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Thread: Fair price for an Earles?

  1. #1
    Registered User lmo1131's Avatar
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    Fair price for an Earles?

    I've seen them all over the board... $275 was the cheapest.

    Of course, everything is worth what someone is willing to pay for it, but what would be an average/fair price (if there is such a thing)?

    Alternatives, and their respective prices ... ?
    "It is what you discover, after you know it all, that counts." _ John Wooden

    Lew Morris
    1973 R75/5 - original owner

  2. #2
    angysdad
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    A modern leading link (new) will sell for $2000+ (ebay has Ural LL foraround $900 in Ohio)
    A good used earl's fork could sell $500 or more...$275 (complete) would be an excellent price.
    They are fairly rare, and if you need one and one is avaible buy it.
    just my opinion.

  3. #3
    John D'oh
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    Second those prices. I have been keeping an eye out for an Earls swing-arm to convert my hack to dual disc. Most of the fork sets I've seen with a swing-arm have sold for at least 450.00 - 500.00 in the past few years. This is with no shocks, headlight ears or top plate. There are two sizes too - one for the R26 / R27 and one for the R50 - 69S. Sometimes sellers and buyers are confused by that.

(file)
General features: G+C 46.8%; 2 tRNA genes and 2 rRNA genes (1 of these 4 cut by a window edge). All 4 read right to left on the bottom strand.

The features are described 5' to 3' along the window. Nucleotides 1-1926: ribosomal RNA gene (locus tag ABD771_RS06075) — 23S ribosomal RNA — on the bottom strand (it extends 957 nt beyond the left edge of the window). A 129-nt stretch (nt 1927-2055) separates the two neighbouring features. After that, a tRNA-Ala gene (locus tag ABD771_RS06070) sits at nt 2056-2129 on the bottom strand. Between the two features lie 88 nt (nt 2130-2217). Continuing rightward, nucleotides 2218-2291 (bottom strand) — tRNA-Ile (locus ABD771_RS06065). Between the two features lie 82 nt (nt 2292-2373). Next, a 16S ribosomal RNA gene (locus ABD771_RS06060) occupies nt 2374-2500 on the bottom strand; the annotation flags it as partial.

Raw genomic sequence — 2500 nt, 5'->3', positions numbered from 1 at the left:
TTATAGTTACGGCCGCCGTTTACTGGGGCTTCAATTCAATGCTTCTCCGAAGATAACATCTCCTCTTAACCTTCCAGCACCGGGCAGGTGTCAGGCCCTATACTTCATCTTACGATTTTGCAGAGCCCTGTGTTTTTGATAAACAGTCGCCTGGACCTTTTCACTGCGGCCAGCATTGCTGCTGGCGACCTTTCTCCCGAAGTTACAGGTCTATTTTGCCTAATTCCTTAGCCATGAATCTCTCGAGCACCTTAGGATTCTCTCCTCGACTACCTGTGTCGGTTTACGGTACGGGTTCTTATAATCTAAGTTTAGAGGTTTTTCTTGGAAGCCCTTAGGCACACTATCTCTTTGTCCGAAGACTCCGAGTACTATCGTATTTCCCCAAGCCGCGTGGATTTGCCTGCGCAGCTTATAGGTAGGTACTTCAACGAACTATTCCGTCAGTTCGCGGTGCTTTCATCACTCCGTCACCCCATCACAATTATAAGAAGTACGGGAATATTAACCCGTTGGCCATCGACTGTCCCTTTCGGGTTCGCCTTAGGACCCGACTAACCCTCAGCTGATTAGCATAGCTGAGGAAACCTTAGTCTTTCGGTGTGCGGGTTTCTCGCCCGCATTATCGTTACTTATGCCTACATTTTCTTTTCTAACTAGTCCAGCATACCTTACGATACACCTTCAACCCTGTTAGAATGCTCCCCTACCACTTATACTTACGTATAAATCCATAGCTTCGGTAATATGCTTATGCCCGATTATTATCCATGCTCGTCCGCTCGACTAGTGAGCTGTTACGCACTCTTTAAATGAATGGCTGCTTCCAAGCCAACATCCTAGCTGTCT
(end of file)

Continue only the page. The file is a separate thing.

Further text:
4. #4
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    Bear in mind that the genuine Earles leading link fork as installed on the pre-'78 "slash two" models were designed for the modest power output of the R50 and R60 motors. The tubes are relatively thin walled, and not really up to the task of the side loads generated by more powerful machines. (I'd call the R90 and R100 "more powerful" by the standards of the 1970s.